Date August 30, 2016
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Brain scientists share in grant to study attention

Three Brown University faculty members have teamed up with colleagues at three other universities on a $6 million grant to study the neuroscience of attention.

PROVIDENCE, R.I. [Brown University] —With a new $6 million grant from the National Science Foundation, 14 scientists at four universities including Brown will join forces to create a unified model of attention from the scale of individual neurons to vast brain circuits.

Three Brown University faculty members, David Sheinberg, Barry Connors and Theresa Desrochers, will receive $1.4 million of the funding over the four year life of the grant.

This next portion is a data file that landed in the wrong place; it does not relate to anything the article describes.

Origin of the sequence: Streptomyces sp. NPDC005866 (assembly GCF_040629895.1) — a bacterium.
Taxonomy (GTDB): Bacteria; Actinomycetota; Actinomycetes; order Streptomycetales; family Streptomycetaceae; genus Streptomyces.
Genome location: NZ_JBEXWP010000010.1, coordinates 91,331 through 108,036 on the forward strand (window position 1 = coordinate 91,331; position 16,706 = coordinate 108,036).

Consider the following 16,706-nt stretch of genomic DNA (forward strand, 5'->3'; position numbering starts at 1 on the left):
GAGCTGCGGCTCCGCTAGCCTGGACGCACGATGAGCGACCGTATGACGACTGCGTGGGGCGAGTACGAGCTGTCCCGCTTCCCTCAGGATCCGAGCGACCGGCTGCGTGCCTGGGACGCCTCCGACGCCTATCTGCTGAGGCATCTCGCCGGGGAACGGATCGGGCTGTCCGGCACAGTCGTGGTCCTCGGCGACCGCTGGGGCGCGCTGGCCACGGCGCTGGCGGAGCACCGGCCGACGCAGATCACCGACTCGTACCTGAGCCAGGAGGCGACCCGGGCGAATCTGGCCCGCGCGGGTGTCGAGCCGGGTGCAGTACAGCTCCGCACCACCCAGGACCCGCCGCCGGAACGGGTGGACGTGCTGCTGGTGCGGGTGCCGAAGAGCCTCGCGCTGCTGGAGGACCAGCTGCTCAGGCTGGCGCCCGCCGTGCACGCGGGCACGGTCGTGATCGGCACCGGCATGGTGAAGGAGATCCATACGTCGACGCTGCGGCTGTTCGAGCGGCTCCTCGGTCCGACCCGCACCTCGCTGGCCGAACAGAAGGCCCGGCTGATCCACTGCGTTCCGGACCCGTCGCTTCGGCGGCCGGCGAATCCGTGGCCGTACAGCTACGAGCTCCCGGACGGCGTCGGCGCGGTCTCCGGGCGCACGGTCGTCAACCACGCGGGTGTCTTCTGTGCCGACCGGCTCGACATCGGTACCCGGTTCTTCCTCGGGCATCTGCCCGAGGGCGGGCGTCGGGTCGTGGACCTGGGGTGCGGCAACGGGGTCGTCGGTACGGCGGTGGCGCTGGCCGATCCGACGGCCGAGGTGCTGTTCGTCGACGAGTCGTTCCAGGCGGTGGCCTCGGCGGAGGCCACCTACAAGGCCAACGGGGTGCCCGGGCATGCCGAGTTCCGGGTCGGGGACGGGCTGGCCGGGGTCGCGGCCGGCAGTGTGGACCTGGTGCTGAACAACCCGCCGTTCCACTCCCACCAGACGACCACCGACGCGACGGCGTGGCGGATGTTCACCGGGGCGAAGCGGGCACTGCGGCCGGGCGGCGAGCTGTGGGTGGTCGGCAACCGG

“This is a multiproject ‘collaborative’ grant, so we'll participate in all aspects,” said Sheinberg, professor of neuroscience and co-principal investigator on the grant led by Peter Tse of Dartmouth College. “This includes research projects between labs focusing on both circuit level physiology and systems level processing in animal models and people.”

The other participating institutions are Montana State University and the University of Nevada at Reno.

“Paying attention is central to almost everything we consciously do in life,” Tse said in a Dartmouth press release. “Understanding the brain systems that afford us the ability to attend will help us understand cases where those systems are damaged, and also understand how best to foster attentional ability in normally functioning brains. As far as I know, we will be the only consortium of scientists tackling this question.”

As they work the scientists will pay specific attention to engaging young minds in their effort.

“There is a large outreach component, wherein we'll support both undergraduates and high school students from around the area and from the partner institution regions,” Sheinberg said.